This is the first step for anyone presenting themselves at Sponsoo. In this profile, athletes and clubs can outline which sponsorship forms they are available for and what they have to offer. Companies, which also have to register, create sponsorship offers that match the profile details. If both parties agree, Sponsoo receives a commission and, if necessary, helps with details such as drawing up the contract or ordering jerseys.
The business model quickly proved successful, and the first customers arrived while the company was still at SpeedUP! Europe. In 2016, the first round of financing, in which Hamburg-based business angel Thomas Weidner and the sports marketing agency Jung von Matt/SPORTS were involved, provided further momentum. The next financing round in the mid-six-figure range followed at the end of 2017.
Sponsoo went steadily uphill until 2020, with sales increasing by 200 to 300 percent per year. Then the Covid pandemic caused a severe setback for this startup as well. Sales to existing customers fell by up to 90 percent. There were several reasons for this; companies got into economic difficulties and drastically cut their marketing budgets. Numerous sporting events were completely cancelled or took place to the exclusion of a live audience - just remember the ghost games in football.
To survive this lean period, Sponsoo downsized its team and accelerated the digitisation of its processes. Fortunately, a financing round planned for 2020 was not cancelled, but only postponed. As a result, the startup was able to announce funding of 1.4 million euros at the end of the year. The round was led by business angel Andreas Mihalovits, who had previously invested. Also involved were some existing shareholders such as BMW's Head of Global Sponsorship Thorsten Mattig as well as the European Super Angels Club, VC investor Claas Nieraad and VR Bank Nord. The Corona Recovery Fund of IFB Innovationsstarter GmbH also played an important role in Sponsoo's continued existence.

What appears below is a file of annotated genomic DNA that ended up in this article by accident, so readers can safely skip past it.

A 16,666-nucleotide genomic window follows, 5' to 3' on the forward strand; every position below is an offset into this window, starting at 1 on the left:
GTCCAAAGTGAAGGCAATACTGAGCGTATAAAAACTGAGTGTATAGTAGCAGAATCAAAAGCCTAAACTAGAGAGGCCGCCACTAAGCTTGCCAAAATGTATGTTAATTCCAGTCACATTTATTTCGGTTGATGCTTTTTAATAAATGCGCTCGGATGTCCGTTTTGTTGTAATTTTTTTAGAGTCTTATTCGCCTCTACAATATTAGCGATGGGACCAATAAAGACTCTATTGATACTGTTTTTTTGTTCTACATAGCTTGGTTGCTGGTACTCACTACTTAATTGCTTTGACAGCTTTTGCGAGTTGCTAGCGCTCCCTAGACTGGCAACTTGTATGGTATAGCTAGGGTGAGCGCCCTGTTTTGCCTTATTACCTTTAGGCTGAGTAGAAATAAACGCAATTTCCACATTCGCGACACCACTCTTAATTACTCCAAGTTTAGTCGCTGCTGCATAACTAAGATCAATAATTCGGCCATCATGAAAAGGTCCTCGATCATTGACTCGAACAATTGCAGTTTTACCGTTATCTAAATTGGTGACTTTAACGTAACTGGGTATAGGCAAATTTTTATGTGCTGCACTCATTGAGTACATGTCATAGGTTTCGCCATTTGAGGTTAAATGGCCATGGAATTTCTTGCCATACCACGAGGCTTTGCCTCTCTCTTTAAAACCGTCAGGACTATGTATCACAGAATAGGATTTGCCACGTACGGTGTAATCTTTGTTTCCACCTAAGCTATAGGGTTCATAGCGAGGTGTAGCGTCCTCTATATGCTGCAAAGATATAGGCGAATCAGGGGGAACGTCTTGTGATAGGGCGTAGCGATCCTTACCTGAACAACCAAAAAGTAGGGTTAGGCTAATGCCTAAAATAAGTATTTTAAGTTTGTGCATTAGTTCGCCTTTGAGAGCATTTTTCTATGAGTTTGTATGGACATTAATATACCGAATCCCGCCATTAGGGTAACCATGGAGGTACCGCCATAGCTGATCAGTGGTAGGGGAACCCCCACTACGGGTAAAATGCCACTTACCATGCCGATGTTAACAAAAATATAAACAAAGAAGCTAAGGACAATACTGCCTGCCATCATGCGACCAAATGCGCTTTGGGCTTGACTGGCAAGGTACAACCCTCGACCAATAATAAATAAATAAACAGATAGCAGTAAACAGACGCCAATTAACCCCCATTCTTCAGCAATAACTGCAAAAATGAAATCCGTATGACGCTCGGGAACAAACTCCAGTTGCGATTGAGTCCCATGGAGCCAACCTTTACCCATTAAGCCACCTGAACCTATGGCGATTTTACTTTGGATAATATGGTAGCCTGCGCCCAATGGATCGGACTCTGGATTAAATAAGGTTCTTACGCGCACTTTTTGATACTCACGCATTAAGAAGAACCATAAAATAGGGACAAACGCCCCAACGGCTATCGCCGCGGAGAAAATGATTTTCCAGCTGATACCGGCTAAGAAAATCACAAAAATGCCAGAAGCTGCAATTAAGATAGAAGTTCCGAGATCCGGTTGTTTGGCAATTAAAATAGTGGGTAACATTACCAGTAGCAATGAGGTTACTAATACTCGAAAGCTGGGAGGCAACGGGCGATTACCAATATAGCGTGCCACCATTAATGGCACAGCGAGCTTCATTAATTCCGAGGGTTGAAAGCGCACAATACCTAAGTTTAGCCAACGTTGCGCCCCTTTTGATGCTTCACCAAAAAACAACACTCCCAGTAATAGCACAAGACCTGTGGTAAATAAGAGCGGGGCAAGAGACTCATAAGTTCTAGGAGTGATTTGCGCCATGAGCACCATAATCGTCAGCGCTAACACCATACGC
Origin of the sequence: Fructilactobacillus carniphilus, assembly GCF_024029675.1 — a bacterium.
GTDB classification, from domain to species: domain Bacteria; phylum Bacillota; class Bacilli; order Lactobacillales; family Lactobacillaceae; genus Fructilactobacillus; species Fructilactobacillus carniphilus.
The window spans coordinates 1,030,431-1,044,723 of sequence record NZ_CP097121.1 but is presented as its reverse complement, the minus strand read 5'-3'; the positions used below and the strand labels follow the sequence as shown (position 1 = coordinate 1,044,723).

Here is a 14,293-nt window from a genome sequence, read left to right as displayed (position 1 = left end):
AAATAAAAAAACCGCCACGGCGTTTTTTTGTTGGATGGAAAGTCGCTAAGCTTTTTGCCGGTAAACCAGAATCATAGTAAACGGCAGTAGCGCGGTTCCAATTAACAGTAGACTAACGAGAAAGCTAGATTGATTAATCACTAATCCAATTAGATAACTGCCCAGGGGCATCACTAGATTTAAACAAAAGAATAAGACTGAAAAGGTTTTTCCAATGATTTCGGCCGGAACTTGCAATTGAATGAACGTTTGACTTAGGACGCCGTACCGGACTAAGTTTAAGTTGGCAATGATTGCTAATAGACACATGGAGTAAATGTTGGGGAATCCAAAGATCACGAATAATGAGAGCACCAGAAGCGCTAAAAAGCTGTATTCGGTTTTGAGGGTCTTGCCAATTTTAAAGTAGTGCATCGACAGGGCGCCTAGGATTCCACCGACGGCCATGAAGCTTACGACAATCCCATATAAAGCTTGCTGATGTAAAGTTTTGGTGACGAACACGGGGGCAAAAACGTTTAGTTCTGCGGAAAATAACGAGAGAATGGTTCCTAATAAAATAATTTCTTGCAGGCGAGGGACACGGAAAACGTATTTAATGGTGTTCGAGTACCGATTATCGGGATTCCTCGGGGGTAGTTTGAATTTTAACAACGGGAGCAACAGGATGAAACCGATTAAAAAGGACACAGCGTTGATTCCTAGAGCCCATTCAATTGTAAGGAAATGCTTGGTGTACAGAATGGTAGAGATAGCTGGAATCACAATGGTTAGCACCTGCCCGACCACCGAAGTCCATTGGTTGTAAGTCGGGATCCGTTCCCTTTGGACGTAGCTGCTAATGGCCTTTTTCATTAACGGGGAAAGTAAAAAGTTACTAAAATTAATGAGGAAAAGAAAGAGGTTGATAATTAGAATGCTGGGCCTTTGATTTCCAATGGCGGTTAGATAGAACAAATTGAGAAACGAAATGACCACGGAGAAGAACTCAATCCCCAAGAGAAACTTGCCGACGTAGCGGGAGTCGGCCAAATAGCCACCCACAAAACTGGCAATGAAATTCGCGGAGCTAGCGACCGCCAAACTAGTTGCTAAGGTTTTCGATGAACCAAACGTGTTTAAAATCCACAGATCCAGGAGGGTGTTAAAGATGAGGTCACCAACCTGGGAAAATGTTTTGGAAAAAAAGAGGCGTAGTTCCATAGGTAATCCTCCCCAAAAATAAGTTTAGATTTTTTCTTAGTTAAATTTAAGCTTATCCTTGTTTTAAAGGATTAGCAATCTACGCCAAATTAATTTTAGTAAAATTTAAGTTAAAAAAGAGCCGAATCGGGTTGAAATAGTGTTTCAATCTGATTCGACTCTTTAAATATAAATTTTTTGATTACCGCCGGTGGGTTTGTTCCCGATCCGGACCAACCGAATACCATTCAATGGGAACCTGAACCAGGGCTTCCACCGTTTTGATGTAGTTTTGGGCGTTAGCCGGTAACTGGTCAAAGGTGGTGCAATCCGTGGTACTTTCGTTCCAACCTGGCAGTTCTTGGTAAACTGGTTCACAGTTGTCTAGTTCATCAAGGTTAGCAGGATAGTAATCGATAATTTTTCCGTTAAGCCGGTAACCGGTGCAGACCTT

This enabled the startup to pick up speed again from 2021 and push ahead with its internationalisation, especially since the European Super Angels Club added another six-figure sum. By now, the website is not only available in German, but also in English, Spanish, French, Italian, Arabic and Finnish. The latter is due to the acquisition of the competitor Sponssa from Helsinki, which was announced in July 2022 and opened new doors into the Scandinavian market.
There, as almost everywhere, perimeter advertising remains the most sought-after form of sponsorship, in arenas and stadiums as well as as digital overlays during live broadcasts. In terms of sports, football remains the perennial favourite, beach volleyball is also doing well, and e-sports is becoming increasingly important worldwide. But speed chess is also finding its audience and looking for sponsors - Sponsoo makes it possible, as it does for firmly all other sports. One last unfulfilled dream is to get Formula 1 onto the platform as well.
As a longtime and steadfast HSV fan, founder and CEO Andreas Kitzing naturally has a close relationship with Hamburg. But from an entrepreneurial perspective, too, there is much to be said for his hometown.